THE EVOLUTION OF RACECOURSE SETTING BY JON NOLTING
Steve Mergenthaler lines up a gate for his
GS at the 2010 Trofeo Topolino in Italy.
“There’s no such thing as a bad course set, there’s only bad tactics.”
This is a mantra I’ve shared with many athletes, and it can be a reassuring one for the rookie course setter in the first few
trials with the drill and a bevy of plastic.
But while it’s right for racers to adopt this attitude — since every course will have a winner and they’d better find the best
way through — for the coach, there is absolutely such thing as a bad course set. And those bad course sets are not the
obvious ones. Any course set that does not meet the training or competition goals for the particular situation is a bad course set. Your perfectly flowing, brilliantly rhythmic, completely legal, full-length course set
right into the middle of the finish may be a real stinker. Or it might not be.
So what is a good set, then?
We’d better start with the rules, and perhaps some recent history. While the FIS International Ski Competition Rules (ICR) doesn’t rank high on the “exciting reads” list, its guidelines for course setting are actually
Take rule 802.1.3: “The slalom should permit the rapid completion of all turns. The course should not
require acrobatics incompatible with normal ski technique. It should be a technically clever composition of
figures suited to the terrain, allowing a fluent run, but testing the widest variety of ski technique, including
changes of direction with very different radii.”
Rule 803.4 gives us more guidance: “In setting slalom, the following principles should be observed:
avoidance of monotonous series of standardized combinations of gates, and avoidance of gates which
impose too sudden sharp braking on competitors as they spoil the fluency of the run without increasing
the difficulties a modern slalom should have.”
And quickly for giant slalom rule 903.1: “The skillful use of the ground when setting a giant slalom is, in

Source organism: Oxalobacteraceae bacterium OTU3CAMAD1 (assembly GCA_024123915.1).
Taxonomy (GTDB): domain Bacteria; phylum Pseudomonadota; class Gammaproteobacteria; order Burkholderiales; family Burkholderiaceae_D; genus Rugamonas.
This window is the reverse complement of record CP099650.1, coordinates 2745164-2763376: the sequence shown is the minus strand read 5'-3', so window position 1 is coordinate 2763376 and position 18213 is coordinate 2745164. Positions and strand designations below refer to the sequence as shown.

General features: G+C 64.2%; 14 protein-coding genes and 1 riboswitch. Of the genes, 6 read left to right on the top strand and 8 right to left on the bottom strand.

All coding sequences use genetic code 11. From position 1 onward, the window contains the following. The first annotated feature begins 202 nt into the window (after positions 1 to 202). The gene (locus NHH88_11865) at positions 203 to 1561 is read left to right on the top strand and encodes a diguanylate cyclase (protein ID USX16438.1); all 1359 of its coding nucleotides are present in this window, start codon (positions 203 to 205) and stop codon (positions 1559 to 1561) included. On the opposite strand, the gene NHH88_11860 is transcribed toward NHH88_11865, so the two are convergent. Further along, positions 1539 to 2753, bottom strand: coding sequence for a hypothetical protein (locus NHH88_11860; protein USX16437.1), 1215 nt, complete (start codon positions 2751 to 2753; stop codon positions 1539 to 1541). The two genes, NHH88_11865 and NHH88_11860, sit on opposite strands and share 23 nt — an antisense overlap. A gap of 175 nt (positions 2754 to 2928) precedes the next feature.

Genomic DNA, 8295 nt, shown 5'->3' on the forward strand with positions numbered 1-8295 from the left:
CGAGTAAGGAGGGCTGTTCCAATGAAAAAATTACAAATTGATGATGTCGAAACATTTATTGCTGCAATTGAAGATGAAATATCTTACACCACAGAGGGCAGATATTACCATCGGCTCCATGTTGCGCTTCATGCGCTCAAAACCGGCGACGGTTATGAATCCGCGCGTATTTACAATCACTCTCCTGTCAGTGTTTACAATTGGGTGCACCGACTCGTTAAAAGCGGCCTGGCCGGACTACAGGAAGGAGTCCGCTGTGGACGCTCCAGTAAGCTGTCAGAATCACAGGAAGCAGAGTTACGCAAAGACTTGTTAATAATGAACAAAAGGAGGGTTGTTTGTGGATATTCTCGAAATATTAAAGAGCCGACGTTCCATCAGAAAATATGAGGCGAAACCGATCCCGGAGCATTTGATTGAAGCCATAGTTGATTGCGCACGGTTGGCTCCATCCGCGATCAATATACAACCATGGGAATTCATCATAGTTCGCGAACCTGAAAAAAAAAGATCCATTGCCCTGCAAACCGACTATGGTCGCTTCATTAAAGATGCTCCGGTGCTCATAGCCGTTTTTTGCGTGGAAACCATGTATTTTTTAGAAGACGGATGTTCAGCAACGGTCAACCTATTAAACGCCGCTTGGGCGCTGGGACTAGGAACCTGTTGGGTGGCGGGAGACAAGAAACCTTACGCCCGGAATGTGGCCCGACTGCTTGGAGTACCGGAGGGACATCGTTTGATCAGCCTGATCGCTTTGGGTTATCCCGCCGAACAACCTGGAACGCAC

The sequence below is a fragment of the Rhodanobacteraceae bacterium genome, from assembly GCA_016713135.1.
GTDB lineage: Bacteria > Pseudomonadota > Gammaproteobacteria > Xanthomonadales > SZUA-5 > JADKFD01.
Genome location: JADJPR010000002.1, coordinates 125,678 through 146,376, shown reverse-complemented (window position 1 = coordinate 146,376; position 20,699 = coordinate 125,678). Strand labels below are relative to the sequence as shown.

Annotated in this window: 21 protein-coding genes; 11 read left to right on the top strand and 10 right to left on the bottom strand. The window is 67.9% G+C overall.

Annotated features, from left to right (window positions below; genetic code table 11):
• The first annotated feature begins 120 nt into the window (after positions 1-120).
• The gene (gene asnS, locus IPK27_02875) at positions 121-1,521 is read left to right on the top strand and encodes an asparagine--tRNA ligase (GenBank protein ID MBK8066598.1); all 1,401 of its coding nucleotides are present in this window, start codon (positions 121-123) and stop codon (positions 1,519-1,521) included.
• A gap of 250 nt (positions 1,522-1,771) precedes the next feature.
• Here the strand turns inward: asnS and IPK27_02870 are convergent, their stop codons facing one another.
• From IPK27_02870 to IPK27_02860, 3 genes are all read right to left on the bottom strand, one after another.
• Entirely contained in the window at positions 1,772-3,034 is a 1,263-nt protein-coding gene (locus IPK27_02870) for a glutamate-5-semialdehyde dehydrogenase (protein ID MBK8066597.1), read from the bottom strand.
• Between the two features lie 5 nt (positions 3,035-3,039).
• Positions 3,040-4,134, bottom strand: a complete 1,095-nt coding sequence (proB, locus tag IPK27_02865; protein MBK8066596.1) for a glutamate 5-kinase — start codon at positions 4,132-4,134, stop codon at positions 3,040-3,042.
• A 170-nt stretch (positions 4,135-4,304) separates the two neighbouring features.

most cases, even more important than for a slalom…set mainly single gates while exploiting the ground
to the utmost. A giant slalom consists of a variety of long, medium and small turns. The full width of a hill
should be used wherever possible.”
U.S. Ski Team coach Pete Korfiatis summarizes it well. “The FIS, the same organization we deem as
‘traditionally conservative,’ is encouraging course setters to elude a monotonous series of gates, to use
the hill to its entirety, and vary distances,” he says. “They are asking us to set with character, flow, and
If you’ve been watching the World Cup lately on your Winning Runs DVD ( educationshop.ussa.org) or on
Universal Sports, you’ve no doubt noticed the variety of sets.
But it’s less obvious to tell from the TV what the trends are with distances. As ski racers continue to get stronger and ski
technology continues to improve, the FIS and USSA have made subtle adaptations to course-setting rules that have led
to significant changes in course setting.
For slalom, the rule changed in 2008 for gate counts to standards based on vertical drop of the venue. On the World Cup,
with its steep and unrelenting courses, this meant course setters had to set more turns. The outcome was that open gates
have less vertical distance between them; we see more double combinations (hairpin into flush, etc); and that there is a